The Prime Minister’s suspension of the UK Parliament has been ruled unlawful in Scotland’s highest civil court. And Parliament may have to be recalled due to the court’s ruling.
A panel of three judges said the PM was attempting to prevent Parliament holding the government to account ahead of Brexit. And said Prime Minister Boris Johnson’s advice to the Queen was also unlawful.
WHAT DID THE JUDGES SAY
The judges said they were unanimous in their belief that the PM was motivated by the “improper purpose of stymying Parliament.”
Adding: “ The Court will accordingly make an Order declaring that the Prime Minister’s advice to HM the Queen and the prorogation which followed thereon was unlawful and is thus null and of no effect.”
One of the three judges, Lord Brodie said: “This was an egregious case of a clear failure to comply with generally accepted standards of behaviour of public authorities.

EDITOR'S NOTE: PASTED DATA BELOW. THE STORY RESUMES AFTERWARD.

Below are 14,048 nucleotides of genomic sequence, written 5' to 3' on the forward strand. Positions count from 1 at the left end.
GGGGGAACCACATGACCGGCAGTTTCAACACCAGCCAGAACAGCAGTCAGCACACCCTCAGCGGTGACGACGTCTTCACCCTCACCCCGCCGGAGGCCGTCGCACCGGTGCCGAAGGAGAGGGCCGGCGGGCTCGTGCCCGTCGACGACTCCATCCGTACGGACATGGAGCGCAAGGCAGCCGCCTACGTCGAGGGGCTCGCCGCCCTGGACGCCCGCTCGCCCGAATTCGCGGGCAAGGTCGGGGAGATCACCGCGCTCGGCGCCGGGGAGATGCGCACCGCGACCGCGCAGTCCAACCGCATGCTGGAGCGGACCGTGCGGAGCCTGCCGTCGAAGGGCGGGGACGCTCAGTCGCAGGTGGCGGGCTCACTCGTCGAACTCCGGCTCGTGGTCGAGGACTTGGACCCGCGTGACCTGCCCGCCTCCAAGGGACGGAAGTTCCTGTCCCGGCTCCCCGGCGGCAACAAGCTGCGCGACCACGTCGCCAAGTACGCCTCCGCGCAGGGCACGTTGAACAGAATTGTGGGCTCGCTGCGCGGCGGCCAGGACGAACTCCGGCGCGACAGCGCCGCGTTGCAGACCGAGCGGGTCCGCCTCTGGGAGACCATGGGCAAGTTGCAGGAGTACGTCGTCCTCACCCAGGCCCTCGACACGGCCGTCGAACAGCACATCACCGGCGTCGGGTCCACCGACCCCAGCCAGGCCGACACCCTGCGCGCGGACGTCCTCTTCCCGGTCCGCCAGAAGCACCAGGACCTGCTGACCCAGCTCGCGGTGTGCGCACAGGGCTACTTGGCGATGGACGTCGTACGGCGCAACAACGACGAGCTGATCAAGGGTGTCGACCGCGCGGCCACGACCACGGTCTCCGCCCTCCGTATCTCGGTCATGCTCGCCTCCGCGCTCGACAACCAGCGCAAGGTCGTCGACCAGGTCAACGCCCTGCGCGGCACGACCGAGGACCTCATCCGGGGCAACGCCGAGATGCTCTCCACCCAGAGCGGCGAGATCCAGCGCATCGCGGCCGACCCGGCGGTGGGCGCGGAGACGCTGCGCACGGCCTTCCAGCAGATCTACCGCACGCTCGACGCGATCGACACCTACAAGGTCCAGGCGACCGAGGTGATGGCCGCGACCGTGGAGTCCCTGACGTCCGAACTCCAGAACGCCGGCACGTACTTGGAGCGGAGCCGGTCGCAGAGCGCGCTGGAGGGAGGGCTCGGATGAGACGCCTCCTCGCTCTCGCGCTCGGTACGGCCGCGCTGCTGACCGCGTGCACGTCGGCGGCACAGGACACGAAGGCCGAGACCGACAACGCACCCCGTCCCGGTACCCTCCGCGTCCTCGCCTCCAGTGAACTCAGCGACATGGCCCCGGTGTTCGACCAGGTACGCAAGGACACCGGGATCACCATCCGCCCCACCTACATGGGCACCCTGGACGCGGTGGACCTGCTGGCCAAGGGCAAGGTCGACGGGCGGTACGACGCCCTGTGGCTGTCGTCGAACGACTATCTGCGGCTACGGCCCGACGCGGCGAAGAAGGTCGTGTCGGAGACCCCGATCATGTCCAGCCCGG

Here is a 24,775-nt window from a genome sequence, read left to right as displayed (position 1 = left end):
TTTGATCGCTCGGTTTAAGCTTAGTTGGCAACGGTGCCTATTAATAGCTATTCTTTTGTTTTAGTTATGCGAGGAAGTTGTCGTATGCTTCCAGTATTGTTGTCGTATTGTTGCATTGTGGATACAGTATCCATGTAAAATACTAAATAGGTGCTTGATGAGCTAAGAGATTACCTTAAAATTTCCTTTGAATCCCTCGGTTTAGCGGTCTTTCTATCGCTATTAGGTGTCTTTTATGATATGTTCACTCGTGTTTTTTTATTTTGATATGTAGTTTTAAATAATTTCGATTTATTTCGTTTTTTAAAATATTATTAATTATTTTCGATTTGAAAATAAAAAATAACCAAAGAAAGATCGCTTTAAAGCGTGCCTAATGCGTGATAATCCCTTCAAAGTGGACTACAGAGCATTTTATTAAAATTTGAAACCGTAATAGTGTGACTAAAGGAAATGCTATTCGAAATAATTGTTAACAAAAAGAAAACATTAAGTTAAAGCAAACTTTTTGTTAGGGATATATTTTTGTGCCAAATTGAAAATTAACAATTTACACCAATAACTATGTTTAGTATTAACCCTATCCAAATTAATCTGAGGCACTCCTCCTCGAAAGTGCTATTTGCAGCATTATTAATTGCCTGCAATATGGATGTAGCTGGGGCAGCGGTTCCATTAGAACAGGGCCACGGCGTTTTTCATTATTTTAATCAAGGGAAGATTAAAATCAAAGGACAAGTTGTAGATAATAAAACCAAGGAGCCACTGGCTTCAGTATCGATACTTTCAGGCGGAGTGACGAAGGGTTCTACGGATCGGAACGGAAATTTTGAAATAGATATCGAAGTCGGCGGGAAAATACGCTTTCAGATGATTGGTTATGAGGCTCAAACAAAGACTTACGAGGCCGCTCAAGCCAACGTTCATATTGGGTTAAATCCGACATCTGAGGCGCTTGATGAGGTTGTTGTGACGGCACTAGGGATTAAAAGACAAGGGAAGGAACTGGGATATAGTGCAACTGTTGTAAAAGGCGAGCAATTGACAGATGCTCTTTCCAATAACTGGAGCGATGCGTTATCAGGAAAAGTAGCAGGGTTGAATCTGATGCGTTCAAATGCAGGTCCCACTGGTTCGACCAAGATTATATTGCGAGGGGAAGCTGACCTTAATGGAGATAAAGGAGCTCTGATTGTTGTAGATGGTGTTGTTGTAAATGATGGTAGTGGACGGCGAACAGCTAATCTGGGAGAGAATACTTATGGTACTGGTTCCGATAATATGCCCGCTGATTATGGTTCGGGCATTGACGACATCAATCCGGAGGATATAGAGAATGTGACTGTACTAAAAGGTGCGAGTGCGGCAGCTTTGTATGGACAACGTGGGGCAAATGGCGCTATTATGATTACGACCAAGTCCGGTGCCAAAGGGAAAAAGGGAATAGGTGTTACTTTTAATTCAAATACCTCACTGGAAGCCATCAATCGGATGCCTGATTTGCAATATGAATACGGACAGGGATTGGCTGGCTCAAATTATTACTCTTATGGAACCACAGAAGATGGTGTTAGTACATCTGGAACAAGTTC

“It was to be inferred that the principle reasons for the prorogation were to prevent or impede Parliament holding the executive to account and legislating with regard to Brexit, and to allow the executive to pursue a policy of a no-deal Brexit without further Parliamentary interference.”
And Lord Drummond Young said the UK government failed to show a valid reason for the suspension, adding: “The circumstances, particularly the length of the prorogation, showed that the purpose was to prevent such scrutiny.
“The only inference that could be drawn was that the UK government and the prime minister wished to restrict Parliament.”
The decision overturns an earlier ruling which said last week Boris Johnson had not broken the law. But it’s unclear what impact the ruling will have on the current suspension.
The full findings will be released on Friday.
THE ORIGINAL CASE
The original case was bought forward by a cross-party of 70 MPs and anti-Brexiteers. They wanted to reverse the PM’s decision to shut down Parliament for more than a month. Believing the shut down was Johnson dodging Parliamentary scrutiny over his handling of Brexit – and in particular, No Deal.
However, they defeated the PM in the Commons after a bill was put into place that effectively rules out No-Deal.
The UK government is “disappointed” by the decision, and they will appeal the ruling to the Supreme Court in London.
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